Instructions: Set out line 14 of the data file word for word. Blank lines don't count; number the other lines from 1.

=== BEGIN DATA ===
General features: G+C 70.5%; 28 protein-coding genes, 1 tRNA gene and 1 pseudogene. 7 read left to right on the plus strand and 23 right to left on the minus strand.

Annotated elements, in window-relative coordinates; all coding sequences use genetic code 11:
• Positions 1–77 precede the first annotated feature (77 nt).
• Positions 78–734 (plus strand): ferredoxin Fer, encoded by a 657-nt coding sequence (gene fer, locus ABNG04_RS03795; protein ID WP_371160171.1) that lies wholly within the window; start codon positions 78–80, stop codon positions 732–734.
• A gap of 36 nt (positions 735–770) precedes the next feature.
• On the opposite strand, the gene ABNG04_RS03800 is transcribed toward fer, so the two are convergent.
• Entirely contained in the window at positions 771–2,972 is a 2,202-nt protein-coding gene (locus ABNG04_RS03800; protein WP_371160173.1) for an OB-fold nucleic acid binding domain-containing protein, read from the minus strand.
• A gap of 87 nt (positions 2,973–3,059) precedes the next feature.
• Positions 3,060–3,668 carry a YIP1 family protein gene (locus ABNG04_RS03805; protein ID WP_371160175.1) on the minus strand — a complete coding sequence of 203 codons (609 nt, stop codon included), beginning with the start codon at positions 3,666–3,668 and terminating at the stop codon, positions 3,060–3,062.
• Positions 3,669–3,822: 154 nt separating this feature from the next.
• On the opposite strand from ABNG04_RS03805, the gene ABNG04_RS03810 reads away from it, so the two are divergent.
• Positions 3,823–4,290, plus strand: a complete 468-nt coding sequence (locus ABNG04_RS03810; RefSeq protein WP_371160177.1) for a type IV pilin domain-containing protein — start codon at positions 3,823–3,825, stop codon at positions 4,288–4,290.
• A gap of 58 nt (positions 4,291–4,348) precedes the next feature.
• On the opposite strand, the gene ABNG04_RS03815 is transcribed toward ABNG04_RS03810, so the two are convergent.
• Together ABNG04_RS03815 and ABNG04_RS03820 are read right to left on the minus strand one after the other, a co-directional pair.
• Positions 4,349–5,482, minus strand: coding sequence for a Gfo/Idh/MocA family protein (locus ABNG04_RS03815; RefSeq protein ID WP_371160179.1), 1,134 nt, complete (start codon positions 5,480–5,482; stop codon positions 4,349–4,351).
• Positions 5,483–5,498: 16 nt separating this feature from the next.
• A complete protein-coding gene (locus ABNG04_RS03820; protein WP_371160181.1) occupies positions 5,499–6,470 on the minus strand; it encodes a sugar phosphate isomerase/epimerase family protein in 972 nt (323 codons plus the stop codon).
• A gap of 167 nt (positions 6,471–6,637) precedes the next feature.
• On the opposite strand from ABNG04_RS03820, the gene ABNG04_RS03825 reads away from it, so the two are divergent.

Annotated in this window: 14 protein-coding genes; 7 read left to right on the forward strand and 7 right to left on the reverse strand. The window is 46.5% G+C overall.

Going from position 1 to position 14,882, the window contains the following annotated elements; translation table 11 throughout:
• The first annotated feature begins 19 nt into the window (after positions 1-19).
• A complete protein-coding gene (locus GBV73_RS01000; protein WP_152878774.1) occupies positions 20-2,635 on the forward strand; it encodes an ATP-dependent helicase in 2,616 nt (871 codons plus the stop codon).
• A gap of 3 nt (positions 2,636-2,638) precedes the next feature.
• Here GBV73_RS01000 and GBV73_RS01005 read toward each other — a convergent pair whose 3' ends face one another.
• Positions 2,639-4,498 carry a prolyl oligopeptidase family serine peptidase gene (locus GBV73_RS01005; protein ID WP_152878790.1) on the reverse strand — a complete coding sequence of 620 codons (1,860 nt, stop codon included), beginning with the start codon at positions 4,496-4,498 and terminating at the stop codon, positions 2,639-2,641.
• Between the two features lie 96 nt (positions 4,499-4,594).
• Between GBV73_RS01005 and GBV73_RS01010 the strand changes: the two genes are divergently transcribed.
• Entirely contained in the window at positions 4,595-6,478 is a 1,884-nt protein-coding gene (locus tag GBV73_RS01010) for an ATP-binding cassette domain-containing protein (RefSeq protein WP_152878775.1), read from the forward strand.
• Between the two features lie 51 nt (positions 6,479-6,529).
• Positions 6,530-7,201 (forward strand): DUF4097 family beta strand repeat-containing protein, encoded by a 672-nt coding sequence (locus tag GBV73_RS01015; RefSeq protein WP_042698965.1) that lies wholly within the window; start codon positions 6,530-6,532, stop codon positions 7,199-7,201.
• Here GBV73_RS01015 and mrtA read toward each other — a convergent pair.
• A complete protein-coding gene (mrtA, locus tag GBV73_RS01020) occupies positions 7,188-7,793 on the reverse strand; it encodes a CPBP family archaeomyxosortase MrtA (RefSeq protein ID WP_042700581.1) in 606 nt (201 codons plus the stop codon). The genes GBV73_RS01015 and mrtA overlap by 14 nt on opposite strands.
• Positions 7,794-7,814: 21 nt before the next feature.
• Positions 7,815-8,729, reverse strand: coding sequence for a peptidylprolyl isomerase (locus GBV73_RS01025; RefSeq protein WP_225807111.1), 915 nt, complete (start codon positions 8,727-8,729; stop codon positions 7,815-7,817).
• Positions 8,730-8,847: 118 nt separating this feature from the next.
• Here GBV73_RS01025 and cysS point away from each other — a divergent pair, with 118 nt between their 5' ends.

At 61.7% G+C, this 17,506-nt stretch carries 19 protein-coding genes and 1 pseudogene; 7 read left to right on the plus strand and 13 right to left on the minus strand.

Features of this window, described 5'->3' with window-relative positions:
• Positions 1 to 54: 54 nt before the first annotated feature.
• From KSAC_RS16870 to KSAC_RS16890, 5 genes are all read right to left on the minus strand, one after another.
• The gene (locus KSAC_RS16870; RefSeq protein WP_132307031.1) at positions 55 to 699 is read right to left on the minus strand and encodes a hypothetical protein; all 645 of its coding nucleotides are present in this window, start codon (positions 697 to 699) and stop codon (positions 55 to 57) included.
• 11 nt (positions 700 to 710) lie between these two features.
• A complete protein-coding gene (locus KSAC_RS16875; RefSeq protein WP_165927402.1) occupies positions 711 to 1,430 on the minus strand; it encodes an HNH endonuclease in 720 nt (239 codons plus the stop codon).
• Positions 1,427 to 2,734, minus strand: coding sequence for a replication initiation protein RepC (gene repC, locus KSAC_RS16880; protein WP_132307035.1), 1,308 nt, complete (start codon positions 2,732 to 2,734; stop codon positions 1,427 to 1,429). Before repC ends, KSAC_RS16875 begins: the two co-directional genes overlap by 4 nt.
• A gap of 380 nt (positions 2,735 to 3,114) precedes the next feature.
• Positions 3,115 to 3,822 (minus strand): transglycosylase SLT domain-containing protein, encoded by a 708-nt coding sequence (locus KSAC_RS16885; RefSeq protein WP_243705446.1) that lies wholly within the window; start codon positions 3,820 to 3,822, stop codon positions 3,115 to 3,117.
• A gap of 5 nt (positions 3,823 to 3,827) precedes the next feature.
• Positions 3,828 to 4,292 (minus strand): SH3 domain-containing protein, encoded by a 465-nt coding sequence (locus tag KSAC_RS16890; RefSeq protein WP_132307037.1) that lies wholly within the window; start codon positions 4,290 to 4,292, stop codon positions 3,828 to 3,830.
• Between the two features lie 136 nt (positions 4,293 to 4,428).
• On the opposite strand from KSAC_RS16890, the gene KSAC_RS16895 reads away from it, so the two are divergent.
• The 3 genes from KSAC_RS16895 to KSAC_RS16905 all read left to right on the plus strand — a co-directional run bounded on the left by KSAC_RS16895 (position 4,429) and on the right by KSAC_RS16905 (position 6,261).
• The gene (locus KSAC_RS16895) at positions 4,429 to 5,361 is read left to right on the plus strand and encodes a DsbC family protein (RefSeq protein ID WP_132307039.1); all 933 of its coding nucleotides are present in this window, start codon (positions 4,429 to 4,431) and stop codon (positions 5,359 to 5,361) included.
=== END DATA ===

• On the opposite strand, the gene ABNG04_RS03815 is transcribed toward ABNG04_RS03810, so the two are convergent.